Welles: What’s after retirement?
When feds leave government, they often seek new meaning in life as retirees
- By Judy Welles
- Sep 18, 2006
An Energy Department manager wonders what her next step will be when she retires. By working for the government, she believed she could earn money and also contribute something meaningful. Now she is looking for meaning in something else when she retires. She is not alone.
People want clarity about what to do with the extended period that often follows a career in government. “It’s the third stage of life,” said Peter Sherer, former deputy director of the President’s Commission on Executive Exchange and co-founder of Life After Government for people approaching age 60.
“They are looking for what is going to give themselves meaning,” he said.
The Senior Executives Association is responding to such concerns by offering Life After Government seminars about the next step after retirement. Called “Putting Your Experience to Work,” the seminars cover the nuts and bolts of finding work that means something and meets your financial needs after federal service.
People want to know about the private sector or academia or what it means to start your own company, Sherer said. And it’s not just about work.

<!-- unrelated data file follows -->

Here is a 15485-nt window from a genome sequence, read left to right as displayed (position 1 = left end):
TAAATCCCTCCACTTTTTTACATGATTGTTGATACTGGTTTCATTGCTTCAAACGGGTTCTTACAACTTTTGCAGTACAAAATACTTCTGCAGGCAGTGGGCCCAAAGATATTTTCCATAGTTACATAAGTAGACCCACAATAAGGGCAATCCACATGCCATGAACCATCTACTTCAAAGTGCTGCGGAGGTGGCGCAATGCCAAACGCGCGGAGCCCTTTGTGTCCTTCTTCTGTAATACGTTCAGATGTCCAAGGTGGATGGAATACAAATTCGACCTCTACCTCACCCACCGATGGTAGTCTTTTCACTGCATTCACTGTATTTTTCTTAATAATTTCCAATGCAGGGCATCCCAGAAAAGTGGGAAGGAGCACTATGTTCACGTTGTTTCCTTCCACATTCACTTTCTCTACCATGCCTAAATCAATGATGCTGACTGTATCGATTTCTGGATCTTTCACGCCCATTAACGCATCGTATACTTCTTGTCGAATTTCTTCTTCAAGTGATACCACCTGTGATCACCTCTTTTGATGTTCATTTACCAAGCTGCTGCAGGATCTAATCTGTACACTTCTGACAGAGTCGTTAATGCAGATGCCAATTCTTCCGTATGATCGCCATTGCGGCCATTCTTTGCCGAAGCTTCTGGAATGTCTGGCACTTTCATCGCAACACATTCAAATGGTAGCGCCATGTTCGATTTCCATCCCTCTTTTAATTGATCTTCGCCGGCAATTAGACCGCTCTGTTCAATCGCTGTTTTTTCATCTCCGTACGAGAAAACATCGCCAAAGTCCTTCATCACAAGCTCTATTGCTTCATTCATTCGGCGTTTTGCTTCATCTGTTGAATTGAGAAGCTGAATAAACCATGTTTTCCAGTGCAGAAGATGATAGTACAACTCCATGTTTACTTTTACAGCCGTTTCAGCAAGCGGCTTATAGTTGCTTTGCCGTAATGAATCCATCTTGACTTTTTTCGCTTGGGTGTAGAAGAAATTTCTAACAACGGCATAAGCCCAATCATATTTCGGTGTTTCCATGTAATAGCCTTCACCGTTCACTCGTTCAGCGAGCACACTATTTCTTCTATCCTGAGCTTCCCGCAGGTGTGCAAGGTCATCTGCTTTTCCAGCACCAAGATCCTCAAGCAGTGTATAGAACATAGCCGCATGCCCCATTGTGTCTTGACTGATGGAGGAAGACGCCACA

Sherer will lead the seminars, which are designed to clarify what people want out of the next stage of their lives and how they can use their skills, he said.
For example, in one exercise, participants choose their top five “drivers” such as the need for authority or visibility. They also choose how they would like to spend their time: what percent do they want to devote to family, work, hobbies, recreation or travel?
“Everyone is more exhausted than they know,” Sherer said. “They are physically tired. Many need to take some time and do what they want to unwind.”
It is no surprise that many want part-time work or intermittent consulting.
The idea is to be clear about who you are now and then walk through the mechanics of what is likely to happen. When you retire, you are leaving an old identity and going through a neutral zone or transition before a new beginning.
Sherer also teaches people how to conduct informational interviews that enable them to talk with people in another area of work. First, make a list of all of the people you know in other jobs. They could be people from a religious institution, your neighborhood or the fitness center.
Then call them to arrange a time to talk about the work they do. An informational interview can be a time to explore part-time options or ask questions about work life benefits.
For members of the Senior Executive Service and other federal managers, the next step is a challenging retirement question because they often have many options. It can be formidable to think that you no longer have to do what you don’t like. You “can work for fee or work for me,” Sherer said. In other words, you don’t have to answer to anyone but yourself regarding what contribution you make next.
Welles is a retired federal employee who has worked in the public and private sectors. She lives in Bethesda, Md., and writes about work life topics for Federal Computer Week. She can be reached at email@example.com.